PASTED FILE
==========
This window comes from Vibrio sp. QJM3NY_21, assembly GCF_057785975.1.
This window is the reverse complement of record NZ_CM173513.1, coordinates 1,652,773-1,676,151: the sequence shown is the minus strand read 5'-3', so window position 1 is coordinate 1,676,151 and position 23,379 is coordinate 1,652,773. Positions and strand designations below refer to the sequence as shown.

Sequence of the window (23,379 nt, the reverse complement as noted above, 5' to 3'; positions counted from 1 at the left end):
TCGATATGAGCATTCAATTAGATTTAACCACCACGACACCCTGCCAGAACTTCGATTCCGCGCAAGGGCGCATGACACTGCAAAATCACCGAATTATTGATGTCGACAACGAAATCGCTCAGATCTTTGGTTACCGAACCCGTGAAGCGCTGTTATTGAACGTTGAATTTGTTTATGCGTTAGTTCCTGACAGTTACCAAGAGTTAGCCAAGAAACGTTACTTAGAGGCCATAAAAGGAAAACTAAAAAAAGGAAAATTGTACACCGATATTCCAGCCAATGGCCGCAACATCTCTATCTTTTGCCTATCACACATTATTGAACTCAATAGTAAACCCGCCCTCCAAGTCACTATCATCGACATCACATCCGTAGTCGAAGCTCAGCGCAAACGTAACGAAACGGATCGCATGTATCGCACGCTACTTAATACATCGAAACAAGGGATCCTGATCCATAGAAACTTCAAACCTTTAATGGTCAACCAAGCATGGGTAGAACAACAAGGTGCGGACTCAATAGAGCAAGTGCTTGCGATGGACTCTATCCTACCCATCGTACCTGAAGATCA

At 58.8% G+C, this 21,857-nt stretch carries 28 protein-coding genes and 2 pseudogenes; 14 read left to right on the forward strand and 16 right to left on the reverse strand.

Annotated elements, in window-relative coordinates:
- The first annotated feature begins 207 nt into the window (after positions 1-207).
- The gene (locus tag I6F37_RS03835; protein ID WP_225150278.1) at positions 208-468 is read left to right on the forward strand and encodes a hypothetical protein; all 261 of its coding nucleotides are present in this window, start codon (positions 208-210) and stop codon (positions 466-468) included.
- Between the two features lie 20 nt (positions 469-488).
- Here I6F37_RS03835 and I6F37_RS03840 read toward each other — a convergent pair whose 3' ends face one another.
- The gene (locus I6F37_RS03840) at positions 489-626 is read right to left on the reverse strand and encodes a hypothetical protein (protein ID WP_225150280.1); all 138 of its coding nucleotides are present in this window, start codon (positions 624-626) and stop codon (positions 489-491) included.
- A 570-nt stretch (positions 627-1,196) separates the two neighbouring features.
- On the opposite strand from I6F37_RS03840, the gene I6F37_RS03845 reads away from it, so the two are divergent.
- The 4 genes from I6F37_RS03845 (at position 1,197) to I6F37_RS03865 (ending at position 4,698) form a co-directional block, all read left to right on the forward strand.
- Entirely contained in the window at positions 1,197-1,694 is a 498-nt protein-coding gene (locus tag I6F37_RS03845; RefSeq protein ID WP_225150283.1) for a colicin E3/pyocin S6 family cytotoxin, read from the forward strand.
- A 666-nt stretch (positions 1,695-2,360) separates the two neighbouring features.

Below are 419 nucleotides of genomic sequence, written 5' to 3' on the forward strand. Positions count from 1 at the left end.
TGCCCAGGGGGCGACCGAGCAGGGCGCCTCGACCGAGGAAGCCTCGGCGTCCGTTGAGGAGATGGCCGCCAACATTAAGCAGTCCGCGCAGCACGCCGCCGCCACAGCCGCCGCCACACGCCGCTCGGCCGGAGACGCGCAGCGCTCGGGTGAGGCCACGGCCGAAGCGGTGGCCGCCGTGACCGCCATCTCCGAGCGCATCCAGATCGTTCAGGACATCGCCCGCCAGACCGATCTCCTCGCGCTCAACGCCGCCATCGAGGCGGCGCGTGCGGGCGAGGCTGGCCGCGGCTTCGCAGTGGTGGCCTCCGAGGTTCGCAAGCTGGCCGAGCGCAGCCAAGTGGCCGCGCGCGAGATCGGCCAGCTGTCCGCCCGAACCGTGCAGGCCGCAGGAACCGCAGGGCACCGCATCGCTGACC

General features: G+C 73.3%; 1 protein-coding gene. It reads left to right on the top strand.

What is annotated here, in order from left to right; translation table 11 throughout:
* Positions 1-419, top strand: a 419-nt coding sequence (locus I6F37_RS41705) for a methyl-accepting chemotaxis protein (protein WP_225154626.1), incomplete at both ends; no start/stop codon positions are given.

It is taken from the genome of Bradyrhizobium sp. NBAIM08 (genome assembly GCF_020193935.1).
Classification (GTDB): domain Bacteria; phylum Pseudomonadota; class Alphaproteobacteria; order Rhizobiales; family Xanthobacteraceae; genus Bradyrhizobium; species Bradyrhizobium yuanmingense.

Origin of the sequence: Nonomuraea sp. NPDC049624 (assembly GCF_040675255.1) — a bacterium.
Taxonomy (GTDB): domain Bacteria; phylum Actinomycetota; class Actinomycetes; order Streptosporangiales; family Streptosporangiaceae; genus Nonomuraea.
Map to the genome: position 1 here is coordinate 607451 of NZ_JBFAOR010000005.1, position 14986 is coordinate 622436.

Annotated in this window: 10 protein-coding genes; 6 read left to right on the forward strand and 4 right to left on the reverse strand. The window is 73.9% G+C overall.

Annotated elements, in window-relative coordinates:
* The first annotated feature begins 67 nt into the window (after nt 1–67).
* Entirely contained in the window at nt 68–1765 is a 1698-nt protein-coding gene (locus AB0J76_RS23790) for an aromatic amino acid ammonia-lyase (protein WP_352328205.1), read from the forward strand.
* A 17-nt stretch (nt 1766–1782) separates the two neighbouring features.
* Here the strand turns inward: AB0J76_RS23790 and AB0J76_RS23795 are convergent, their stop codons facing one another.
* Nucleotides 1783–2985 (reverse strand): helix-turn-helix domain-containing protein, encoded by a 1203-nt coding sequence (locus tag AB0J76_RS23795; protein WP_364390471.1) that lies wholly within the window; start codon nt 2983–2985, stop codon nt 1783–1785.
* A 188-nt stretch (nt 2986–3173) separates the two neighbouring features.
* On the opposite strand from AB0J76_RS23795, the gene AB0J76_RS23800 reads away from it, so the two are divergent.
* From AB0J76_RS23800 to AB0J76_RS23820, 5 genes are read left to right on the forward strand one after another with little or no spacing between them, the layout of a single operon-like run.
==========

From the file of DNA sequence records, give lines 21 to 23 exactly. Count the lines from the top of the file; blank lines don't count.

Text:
* Positions 1-419, top strand: a 419-nt coding sequence (locus I6F37_RS41705) for a methyl-accepting chemotaxis protein (protein WP_225154626.1), incomplete at both ends; no start/stop codon positions are given.

It is taken from the genome of Bradyrhizobium sp. NBAIM08 (genome assembly GCF_020193935.1).
Classification (GTDB): domain Bacteria; phylum Pseudomonadota; class Alphaproteobacteria; order Rhizobiales; family Xanthobacteraceae; genus Bradyrhizobium; species Bradyrhizobium yuanmingense.